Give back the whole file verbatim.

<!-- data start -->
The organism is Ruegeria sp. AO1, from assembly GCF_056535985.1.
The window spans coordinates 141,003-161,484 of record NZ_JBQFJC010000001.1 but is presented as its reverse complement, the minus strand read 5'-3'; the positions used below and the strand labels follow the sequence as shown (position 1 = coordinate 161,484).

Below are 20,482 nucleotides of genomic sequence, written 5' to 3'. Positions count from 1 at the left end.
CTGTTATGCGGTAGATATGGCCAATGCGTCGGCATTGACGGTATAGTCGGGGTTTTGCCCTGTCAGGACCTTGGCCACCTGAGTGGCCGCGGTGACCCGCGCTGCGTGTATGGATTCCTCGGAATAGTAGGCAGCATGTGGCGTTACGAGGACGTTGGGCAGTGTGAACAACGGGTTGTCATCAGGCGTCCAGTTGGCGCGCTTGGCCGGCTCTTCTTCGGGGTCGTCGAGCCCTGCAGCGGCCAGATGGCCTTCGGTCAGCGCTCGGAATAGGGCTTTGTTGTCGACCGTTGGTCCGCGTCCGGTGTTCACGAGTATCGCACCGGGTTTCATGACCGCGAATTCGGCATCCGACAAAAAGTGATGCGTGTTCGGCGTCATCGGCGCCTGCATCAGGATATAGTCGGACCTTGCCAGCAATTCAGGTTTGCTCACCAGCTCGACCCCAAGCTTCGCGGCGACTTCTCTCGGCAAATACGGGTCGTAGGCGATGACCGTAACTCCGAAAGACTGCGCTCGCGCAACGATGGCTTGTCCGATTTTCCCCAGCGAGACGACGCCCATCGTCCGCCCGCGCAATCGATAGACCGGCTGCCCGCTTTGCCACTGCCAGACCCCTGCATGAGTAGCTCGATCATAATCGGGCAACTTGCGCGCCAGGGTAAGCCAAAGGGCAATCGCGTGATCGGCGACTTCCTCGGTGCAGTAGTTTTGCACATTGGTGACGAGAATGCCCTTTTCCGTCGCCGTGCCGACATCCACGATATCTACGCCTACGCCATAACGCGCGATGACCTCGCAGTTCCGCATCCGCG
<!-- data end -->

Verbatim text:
The organism is Ruegeria sp. AO1, from assembly GCF_056535985.1.
The window spans coordinates 141,003-161,484 of record NZ_JBQFJC010000001.1 but is presented as its reverse complement, the minus strand read 5'-3'; the positions used below and the strand labels follow the sequence as shown (position 1 = coordinate 161,484).

Below are 20,482 nucleotides of genomic sequence, written 5' to 3'. Positions count from 1 at the left end.
CTGTTATGCGGTAGATATGGCCAATGCGTCGGCATTGACGGTATAGTCGGGGTTTTGCCCTGTCAGGACCTTGGCCACCTGAGTGGCCGCGGTGACCCGCGCTGCGTGTATGGATTCCTCGGAATAGTAGGCAGCATGTGGCGTTACGAGGACGTTGGGCAGTGTGAACAACGGGTTGTCATCAGGCGTCCAGTTGGCGCGCTTGGCCGGCTCTTCTTCGGGGTCGTCGAGCCCTGCAGCGGCCAGATGGCCTTCGGTCAGCGCTCGGAATAGGGCTTTGTTGTCGACCGTTGGTCCGCGTCCGGTGTTCACGAGTATCGCACCGGGTTTCATGACCGCGAATTCGGCATCCGACAAAAAGTGATGCGTGTTCGGCGTCATCGGCGCCTGCATCAGGATATAGTCGGACCTTGCCAGCAATTCAGGTTTGCTCACCAGCTCGACCCCAAGCTTCGCGGCGACTTCTCTCGGCAAATACGGGTCGTAGGCGATGACCGTAACTCCGAAAGACTGCGCTCGCGCAACGATGGCTTGTCCGATTTTCCCCAGCGAGACGACGCCCATCGTCCGCCCGCGCAATCGATAGACCGGCTGCCCGCTTTGCCACTGCCAGACCCCTGCATGAGTAGCTCGATCATAATCGGGCAACTTGCGCGCCAGGGTAAGCCAAAGGGCAATCGCGTGATCGGCGACTTCCTCGGTGCAGTAGTTTTGCACATTGGTGACGAGAATGCCCTTTTCCGTCGCCGTGCCGACATCCACGATATCTACGCCTACGCCATAACGCGCGATGACCTCGCAGTTCCGCATCCGCG